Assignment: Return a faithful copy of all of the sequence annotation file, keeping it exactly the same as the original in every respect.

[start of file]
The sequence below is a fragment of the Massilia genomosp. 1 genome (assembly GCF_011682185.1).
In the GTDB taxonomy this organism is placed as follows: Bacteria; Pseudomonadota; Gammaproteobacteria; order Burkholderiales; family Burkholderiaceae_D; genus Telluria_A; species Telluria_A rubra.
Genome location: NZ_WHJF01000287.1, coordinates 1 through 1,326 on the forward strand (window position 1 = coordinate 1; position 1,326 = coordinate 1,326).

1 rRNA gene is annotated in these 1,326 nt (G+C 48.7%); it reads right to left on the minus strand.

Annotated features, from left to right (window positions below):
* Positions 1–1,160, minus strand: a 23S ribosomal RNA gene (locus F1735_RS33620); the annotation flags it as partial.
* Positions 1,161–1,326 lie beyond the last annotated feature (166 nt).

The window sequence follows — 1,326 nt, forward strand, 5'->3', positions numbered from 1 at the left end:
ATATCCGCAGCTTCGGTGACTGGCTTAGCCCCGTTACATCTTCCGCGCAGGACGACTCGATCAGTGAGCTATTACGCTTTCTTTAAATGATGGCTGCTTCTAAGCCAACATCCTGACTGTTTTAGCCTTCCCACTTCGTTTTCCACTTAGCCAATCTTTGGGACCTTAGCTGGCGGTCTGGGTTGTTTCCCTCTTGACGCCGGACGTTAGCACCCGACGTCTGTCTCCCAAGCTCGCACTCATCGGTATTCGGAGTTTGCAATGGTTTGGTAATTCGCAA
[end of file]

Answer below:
The sequence below is a fragment of the Massilia genomosp. 1 genome (assembly GCF_011682185.1).
In the GTDB taxonomy this organism is placed as follows: Bacteria; Pseudomonadota; Gammaproteobacteria; order Burkholderiales; family Burkholderiaceae_D; genus Telluria_A; species Telluria_A rubra.
Genome location: NZ_WHJF01000287.1, coordinates 1 through 1,326 on the forward strand (window position 1 = coordinate 1; position 1,326 = coordinate 1,326).

1 rRNA gene is annotated in these 1,326 nt (G+C 48.7%); it reads right to left on the minus strand.

Annotated features, from left to right (window positions below):
* Positions 1–1,160, minus strand: a 23S ribosomal RNA gene (locus F1735_RS33620); the annotation flags it as partial.
* Positions 1,161–1,326 lie beyond the last annotated feature (166 nt).

The window sequence follows — 1,326 nt, forward strand, 5'->3', positions numbered from 1 at the left end:
ATATCCGCAGCTTCGGTGACTGGCTTAGCCCCGTTACATCTTCCGCGCAGGACGACTCGATCAGTGAGCTATTACGCTTTCTTTAAATGATGGCTGCTTCTAAGCCAACATCCTGACTGTTTTAGCCTTCCCACTTCGTTTTCCACTTAGCCAATCTTTGGGACCTTAGCTGGCGGTCTGGGTTGTTTCCCTCTTGACGCCGGACGTTAGCACCCGACGTCTGTCTCCCAAGCTCGCACTCATCGGTATTCGGAGTTTGCAATGGTTTGGTAATTCGCAA